This article was produced and financed by Diku - The Norwegian Agency for International Cooperation and Quality Enhancement in Higher Education

“When the sunbeams hit the reflecting walls, the heat that is generated stays under the glass and the temperature can rise to about 100 degrees Celsius,” Dr. Cuamba explains. (Photo: Susan Johnsen)
“When the sunbeams hit the reflecting walls, the heat that is generated stays under the glass and the temperature can rise to about 100 degrees Celsius,” Dr. Cuamba explains. (Photo: Susan Johnsen)

Rural Mozambique goes solar

A research collaboration between Mozambique and Norway aims to improve the everyday lives of rural villagers by the use of solar energy.

Published

Diku - The Norwegian Agency for International Cooperation and Quality Enhancement in Higher Education

The Norwegian Agency for International Cooperation and Quality Enhancement in Higher Education (Diku) aims to strengthen the quality of Norwegian education. We promote development and innovation, international cooperation and digital learning.

“If women in the villages didn’t have to walk for four hours a day to collect firewood, but could use a solar oven instead – and if they didn’t have to pump water by hand, but could have an electric pump run by solar energy – then their time could be spent learning to read and write.”

This statement comes from Gilda Monjane, a master student in Sociology at Eduardo Mondlane University (UEM) in Mozambique. She has been writing her thesis in collaboration with students from UEM and the Norwegian University of Science and Technology (NTNU).  Her findings will be an important contribution to the project, as they look deeper into the social aspects of modern technology; a necessity in the creation of sustainable future-orientated solutions for developing countries.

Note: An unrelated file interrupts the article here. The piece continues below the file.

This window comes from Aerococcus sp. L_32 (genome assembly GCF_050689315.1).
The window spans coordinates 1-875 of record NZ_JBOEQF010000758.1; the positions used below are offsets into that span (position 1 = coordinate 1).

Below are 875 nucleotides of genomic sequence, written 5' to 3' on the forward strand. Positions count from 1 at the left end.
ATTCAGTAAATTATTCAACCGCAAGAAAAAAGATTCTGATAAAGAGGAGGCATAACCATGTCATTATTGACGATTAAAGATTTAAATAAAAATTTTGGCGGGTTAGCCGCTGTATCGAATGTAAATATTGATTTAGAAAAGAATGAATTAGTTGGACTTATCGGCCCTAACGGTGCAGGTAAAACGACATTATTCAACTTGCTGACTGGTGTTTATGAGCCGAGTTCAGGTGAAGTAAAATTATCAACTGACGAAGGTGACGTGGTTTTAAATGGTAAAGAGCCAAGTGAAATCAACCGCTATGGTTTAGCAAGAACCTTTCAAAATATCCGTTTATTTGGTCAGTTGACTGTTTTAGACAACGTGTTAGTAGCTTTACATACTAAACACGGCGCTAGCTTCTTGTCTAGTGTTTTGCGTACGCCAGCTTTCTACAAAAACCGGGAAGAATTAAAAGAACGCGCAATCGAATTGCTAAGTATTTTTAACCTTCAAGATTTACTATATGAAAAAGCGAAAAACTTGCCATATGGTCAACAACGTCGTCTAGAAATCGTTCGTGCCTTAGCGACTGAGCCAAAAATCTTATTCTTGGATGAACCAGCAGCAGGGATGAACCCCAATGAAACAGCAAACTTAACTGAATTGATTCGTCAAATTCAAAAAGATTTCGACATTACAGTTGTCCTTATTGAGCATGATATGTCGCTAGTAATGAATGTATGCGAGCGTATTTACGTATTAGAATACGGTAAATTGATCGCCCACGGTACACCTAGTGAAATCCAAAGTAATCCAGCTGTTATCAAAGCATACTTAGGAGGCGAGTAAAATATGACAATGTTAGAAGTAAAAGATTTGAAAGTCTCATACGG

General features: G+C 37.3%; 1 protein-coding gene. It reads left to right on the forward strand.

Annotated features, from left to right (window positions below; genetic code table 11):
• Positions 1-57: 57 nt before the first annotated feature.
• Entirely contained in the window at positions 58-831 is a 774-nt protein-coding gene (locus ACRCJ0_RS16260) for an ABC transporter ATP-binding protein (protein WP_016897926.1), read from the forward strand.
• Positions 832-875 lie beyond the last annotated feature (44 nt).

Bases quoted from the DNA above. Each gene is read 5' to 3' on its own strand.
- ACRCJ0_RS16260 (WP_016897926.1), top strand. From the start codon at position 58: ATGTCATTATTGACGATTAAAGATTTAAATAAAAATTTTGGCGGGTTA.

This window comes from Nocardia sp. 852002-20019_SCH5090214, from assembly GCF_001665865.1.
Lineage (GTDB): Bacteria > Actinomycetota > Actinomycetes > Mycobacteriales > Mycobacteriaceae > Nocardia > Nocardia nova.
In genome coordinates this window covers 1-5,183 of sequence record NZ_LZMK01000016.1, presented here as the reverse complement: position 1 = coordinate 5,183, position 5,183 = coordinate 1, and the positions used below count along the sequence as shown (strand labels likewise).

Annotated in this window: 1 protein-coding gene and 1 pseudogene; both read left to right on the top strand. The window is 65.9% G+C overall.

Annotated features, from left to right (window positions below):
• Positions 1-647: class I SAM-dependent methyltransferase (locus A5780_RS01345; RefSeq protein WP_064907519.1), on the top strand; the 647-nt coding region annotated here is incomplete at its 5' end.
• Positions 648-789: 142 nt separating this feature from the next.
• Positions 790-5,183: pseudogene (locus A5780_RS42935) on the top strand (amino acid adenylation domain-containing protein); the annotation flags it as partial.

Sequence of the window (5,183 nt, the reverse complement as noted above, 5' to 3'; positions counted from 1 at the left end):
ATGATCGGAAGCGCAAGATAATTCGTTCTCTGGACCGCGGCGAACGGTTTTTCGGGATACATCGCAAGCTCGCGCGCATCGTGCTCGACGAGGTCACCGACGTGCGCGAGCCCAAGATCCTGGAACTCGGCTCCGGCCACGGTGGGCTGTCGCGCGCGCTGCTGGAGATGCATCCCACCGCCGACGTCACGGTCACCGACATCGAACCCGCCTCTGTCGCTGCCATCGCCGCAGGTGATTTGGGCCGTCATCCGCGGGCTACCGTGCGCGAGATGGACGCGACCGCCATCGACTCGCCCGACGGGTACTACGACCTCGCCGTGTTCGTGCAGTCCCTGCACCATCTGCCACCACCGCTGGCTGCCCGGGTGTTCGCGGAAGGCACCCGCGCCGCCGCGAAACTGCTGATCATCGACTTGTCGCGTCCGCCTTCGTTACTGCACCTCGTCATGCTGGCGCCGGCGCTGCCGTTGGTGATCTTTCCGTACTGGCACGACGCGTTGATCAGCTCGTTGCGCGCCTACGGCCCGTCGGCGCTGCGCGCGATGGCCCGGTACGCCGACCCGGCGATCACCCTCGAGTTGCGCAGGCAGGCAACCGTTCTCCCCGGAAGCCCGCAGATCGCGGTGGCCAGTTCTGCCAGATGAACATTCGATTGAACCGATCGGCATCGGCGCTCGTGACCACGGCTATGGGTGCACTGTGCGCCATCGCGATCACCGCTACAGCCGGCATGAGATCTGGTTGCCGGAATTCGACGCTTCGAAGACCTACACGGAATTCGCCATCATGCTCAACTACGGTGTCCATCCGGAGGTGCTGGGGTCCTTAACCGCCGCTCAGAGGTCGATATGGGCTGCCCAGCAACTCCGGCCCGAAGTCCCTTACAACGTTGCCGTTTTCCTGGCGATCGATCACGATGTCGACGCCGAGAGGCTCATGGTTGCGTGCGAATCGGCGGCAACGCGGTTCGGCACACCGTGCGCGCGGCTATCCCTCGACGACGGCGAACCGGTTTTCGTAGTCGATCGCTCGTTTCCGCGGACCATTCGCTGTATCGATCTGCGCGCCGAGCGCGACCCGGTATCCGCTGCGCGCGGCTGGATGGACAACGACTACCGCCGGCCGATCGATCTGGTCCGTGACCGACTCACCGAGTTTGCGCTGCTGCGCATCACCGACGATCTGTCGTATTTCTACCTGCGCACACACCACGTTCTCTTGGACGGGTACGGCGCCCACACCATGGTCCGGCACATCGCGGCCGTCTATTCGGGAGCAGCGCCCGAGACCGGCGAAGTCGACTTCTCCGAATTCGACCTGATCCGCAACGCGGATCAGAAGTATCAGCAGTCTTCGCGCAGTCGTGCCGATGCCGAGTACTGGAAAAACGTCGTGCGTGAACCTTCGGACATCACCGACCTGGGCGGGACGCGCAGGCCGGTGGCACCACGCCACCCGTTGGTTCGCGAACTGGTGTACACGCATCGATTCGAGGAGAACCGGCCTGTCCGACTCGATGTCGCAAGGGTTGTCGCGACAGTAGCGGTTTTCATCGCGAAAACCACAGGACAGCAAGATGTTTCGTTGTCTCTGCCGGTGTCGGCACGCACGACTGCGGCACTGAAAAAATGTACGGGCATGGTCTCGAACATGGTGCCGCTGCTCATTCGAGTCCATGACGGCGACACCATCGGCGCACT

As part of the Norwegian funded project “Small Scale Concentrating Solar Energy Systems”, Monjane has been looking at the social aspects linked to solar energy – how people respond to new technology and the impact it has on their lives.

No energy after sunset

Gilda Monjane (right) together with women from the village. “The heat collector consists of three simple materials: a cardboard box, aluminium foil and a sheet of glass on top. The materials are cheap and thereby affordable to the people in the communities. (Photo: Private)
Gilda Monjane (right) together with women from the village. “The heat collector consists of three simple materials: a cardboard box, aluminium foil and a sheet of glass on top. The materials are cheap and thereby affordable to the people in the communities. (Photo: Private)

One of the major challenges proved to be storing the heat in small-scale appliances developed for households, such as solar cookers – small boxes for cooking food which are heated by sunbeams.

When Monjane introduced the solar box to a group of women to test the level of acceptance of new technology, it was the first time they had ever seen such a device. Most of the women were positive, but quickly identified its inability to operate after sunset, which is when they normally prepare hot meals.

“The solar cookers are good, but the fact that they don’t store the heat is a problem. This is why the researchers are now trying to develop a heat storing hybrid system, making it possible to cook at any time of the day,” explains Dr. Boaventura Chongo Cuamba, who is coordinator of the project at UEM.